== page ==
Autoslalom is fun and adrenaline-producing.

I recall we'd run 42-45 psi frt tire press... 'dunna remember rear-.
 

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I'm quoting myself, from above, (bringing the matter to the "top" of the thread) in trying to see/hear if any of the Forum members have experienced the very subtle "detent" or "bump" I feel when moving my steering wheel beyond the left / right freeplay points...

"... my only issue with the steering on my 6 is how the assist dials-in (versus HPS)... from no assist to some assist. Accepting that a fully functional and brand new car, too, will have the slightest bit of on-centre freeplay... Either when the car is running but stopped- or on the freeway, too, you can move the steering wheel back and forth within this freeplay... up against the right limit of freeplay and up against the left limit of freeplay. Fine, no biggie, as the freeplay is miniscule... But on the highway, to keep within the lane, you'll have to go beyond the range of freeplay to steer the car. On my 6, I reach the limit of freeplay and I hit a bit of a "detent" that I have to surmount to be able to steer in that direction. It's not a hard to overcome detent... but I can feel it. So, to keep the car within the lane at highway speeds you are hitting and surmounting the left detent, then having to turn a mite to the right... and hitting and surmounting the right "detent" to steer right an ever so small amount. You 'kinda ping-pong left, then right then left etc all the way down the road. It is slightly fatiguing. In some other makes/models of cars it is not just slightly fatiguing... but a lot fatiguing..."

On my HPS cars, no "detent"... Solely "nudging-up" against the left- and right limits of freeplay steers the car in that direction...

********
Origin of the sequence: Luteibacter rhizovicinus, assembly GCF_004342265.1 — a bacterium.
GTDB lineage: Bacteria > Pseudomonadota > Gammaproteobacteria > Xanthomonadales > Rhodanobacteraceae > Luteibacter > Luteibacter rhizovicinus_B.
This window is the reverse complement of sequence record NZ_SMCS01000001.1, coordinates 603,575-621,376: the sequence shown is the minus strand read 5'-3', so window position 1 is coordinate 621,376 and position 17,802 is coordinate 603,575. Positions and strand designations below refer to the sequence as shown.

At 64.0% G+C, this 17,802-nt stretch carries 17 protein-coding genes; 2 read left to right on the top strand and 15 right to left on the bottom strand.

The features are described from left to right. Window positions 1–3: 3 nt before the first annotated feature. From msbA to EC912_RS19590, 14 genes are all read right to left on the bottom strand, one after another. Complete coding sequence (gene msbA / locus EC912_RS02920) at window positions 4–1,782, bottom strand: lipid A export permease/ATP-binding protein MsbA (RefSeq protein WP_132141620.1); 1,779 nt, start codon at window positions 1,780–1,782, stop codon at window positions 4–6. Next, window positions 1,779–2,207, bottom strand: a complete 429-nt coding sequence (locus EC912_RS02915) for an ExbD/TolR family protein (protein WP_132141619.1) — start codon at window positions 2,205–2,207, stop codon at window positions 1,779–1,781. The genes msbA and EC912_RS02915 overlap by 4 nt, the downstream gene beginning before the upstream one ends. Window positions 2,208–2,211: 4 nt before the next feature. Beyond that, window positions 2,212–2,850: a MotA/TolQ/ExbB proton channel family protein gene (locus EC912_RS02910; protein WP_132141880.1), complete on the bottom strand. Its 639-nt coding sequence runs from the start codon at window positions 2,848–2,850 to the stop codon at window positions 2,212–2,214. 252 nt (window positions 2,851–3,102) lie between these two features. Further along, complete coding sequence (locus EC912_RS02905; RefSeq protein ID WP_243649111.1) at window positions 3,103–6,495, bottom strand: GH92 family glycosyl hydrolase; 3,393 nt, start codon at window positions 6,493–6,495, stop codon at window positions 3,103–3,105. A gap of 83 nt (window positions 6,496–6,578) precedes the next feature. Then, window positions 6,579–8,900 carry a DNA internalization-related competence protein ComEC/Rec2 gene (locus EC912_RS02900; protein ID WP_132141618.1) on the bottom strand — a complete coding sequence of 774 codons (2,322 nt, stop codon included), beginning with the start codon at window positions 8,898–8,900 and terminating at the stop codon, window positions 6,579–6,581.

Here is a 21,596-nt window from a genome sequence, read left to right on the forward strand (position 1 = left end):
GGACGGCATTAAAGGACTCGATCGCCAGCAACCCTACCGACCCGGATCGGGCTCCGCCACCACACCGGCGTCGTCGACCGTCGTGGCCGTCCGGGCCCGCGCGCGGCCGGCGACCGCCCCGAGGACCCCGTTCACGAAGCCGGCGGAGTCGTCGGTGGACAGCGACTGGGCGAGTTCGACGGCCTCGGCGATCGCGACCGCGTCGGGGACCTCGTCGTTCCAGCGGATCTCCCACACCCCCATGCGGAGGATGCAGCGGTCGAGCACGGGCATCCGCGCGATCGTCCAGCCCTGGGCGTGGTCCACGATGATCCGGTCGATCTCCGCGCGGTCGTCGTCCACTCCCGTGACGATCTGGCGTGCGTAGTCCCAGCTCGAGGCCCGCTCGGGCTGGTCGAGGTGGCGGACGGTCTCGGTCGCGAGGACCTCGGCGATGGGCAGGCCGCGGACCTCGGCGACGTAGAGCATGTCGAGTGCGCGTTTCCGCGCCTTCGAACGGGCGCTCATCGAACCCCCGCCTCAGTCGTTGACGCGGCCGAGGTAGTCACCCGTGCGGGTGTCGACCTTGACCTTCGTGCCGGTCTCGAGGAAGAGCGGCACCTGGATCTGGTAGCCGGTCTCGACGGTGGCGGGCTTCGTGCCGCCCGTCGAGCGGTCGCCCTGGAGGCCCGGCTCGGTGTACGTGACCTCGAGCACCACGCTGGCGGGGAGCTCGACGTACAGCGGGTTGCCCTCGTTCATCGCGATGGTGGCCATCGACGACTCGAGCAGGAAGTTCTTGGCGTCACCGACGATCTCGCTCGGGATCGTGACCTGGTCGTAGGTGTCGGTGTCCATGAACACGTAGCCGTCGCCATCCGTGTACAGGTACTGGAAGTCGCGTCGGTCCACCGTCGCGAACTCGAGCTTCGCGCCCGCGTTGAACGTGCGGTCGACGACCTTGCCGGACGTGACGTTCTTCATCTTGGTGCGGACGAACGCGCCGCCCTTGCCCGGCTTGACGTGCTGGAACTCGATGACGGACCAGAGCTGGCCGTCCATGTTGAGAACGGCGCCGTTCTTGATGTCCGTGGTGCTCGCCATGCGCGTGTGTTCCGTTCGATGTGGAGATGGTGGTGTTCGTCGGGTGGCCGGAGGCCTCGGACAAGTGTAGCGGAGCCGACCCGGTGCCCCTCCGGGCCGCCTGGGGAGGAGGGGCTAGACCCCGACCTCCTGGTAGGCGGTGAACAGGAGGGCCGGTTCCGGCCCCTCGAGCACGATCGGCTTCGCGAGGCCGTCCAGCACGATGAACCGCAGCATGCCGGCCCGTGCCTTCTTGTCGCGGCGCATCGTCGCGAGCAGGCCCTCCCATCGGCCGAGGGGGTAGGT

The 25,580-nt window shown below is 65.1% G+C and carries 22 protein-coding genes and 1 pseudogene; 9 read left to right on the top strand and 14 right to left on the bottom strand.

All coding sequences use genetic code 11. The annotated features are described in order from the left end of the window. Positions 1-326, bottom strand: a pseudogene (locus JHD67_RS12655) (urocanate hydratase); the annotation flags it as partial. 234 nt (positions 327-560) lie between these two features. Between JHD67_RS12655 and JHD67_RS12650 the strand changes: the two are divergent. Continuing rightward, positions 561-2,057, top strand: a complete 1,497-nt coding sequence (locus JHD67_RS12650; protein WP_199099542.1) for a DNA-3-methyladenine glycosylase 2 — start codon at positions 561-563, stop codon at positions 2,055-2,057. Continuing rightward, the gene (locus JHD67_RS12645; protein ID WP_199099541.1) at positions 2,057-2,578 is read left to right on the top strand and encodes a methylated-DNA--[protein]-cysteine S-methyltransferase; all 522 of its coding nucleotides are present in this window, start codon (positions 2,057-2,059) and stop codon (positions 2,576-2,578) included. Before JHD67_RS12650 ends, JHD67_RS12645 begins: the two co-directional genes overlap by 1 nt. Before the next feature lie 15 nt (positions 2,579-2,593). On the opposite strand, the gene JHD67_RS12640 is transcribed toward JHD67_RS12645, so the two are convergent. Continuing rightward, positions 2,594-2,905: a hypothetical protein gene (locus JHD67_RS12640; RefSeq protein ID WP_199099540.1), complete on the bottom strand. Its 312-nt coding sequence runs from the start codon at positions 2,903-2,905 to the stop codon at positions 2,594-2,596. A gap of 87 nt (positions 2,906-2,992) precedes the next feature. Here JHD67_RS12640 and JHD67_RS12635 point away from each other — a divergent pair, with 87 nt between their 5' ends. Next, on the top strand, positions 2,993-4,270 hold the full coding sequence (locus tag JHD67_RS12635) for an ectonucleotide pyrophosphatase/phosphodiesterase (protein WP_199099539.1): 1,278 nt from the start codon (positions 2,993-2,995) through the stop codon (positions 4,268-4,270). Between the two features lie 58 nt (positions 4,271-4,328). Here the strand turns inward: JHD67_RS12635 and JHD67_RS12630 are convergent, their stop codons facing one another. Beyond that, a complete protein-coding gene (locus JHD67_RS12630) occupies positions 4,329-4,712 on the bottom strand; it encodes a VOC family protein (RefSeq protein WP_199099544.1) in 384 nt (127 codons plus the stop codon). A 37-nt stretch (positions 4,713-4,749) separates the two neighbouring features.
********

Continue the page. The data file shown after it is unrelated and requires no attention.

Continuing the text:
Any comments from members?
 

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Very nice video. I was amazed at how much grip the car had. I was expecting to hear the tyres start to howl and ultimately start to understeer, but that never happened. Good show. I've owned one car with EPS (2002 Toyota Corolla) and several with HPS. I didn't find the feel of either sets to be a deal breaker, but I do have a sense of peace when it comes to EPS because I know I will have no hoses or pipes to leak, and no pump to fail. But with HPS, I know that my steering won't suddenly stiffen up on me in a corner because a fuse just blew or something of the sort. I've never put my car on a track (nor will I ever) so the types of advantages and disadvantages I see here are not factors for me.
 

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Very nice video. I was amazed at how much grip the car had. I was expecting to hear the tyres start to howl and ultimately start to understeer, but that never happened. Good show. I've owned one car with EPS (2002 Toyota Corolla) and several with HPS. I didn't find the feel of either sets to be a deal breaker, but I do have a sense of peace when it comes to EPS because I know I will have no hoses or pipes to leak, and no pump to fail. But with HPS, I know that my steering won't suddenly stiffen up on me in a corner because a fuse just blew or something of the sort. I've never put my car on a track (nor will I ever) so the types of advantages and disadvantages I see here are not factors for me.